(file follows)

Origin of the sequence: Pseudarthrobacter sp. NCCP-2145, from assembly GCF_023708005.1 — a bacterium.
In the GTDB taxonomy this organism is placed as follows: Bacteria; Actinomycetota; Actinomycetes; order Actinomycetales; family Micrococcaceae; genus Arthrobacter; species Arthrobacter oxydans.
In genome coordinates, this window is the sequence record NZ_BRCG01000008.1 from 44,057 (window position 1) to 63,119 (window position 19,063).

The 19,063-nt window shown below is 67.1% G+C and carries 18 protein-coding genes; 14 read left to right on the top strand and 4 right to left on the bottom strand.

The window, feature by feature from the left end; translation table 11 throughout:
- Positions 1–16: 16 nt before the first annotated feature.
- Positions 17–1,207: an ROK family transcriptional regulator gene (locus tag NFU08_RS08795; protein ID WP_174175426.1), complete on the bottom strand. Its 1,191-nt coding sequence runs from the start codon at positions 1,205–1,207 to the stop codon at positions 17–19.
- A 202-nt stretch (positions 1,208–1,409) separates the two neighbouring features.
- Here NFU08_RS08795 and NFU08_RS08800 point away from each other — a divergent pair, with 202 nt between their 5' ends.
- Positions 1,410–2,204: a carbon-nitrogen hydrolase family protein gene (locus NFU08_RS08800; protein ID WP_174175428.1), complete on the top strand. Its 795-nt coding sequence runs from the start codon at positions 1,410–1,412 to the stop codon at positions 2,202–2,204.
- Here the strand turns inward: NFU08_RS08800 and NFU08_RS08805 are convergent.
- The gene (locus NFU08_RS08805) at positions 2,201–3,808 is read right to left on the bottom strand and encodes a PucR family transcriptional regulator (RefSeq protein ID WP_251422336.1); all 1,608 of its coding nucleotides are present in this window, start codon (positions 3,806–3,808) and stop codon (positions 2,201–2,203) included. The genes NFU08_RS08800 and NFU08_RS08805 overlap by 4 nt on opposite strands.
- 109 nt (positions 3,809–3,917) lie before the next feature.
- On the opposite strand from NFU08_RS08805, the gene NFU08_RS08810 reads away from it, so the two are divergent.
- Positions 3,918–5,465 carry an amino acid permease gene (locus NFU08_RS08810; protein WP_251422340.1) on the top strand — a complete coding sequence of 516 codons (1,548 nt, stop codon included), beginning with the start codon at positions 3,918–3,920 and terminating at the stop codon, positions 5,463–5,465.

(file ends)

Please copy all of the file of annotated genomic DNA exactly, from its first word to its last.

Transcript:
Origin of the sequence: Pseudarthrobacter sp. NCCP-2145, from assembly GCF_023708005.1 — a bacterium.
In the GTDB taxonomy this organism is placed as follows: Bacteria; Actinomycetota; Actinomycetes; order Actinomycetales; family Micrococcaceae; genus Arthrobacter; species Arthrobacter oxydans.
In genome coordinates, this window is the sequence record NZ_BRCG01000008.1 from 44,057 (window position 1) to 63,119 (window position 19,063).

The 19,063-nt window shown below is 67.1% G+C and carries 18 protein-coding genes; 14 read left to right on the top strand and 4 right to left on the bottom strand.

The window, feature by feature from the left end; translation table 11 throughout:
- Positions 1–16: 16 nt before the first annotated feature.
- Positions 17–1,207: an ROK family transcriptional regulator gene (locus tag NFU08_RS08795; protein ID WP_174175426.1), complete on the bottom strand. Its 1,191-nt coding sequence runs from the start codon at positions 1,205–1,207 to the stop codon at positions 17–19.
- A 202-nt stretch (positions 1,208–1,409) separates the two neighbouring features.
- Here NFU08_RS08795 and NFU08_RS08800 point away from each other — a divergent pair, with 202 nt between their 5' ends.
- Positions 1,410–2,204: a carbon-nitrogen hydrolase family protein gene (locus NFU08_RS08800; protein ID WP_174175428.1), complete on the top strand. Its 795-nt coding sequence runs from the start codon at positions 1,410–1,412 to the stop codon at positions 2,202–2,204.
- Here the strand turns inward: NFU08_RS08800 and NFU08_RS08805 are convergent.
- The gene (locus NFU08_RS08805) at positions 2,201–3,808 is read right to left on the bottom strand and encodes a PucR family transcriptional regulator (RefSeq protein ID WP_251422336.1); all 1,608 of its coding nucleotides are present in this window, start codon (positions 3,806–3,808) and stop codon (positions 2,201–2,203) included. The genes NFU08_RS08800 and NFU08_RS08805 overlap by 4 nt on opposite strands.
- 109 nt (positions 3,809–3,917) lie before the next feature.
- On the opposite strand from NFU08_RS08805, the gene NFU08_RS08810 reads away from it, so the two are divergent.
- Positions 3,918–5,465 carry an amino acid permease gene (locus NFU08_RS08810; protein WP_251422340.1) on the top strand — a complete coding sequence of 516 codons (1,548 nt, stop codon included), beginning with the start codon at positions 3,918–3,920 and terminating at the stop codon, positions 5,463–5,465.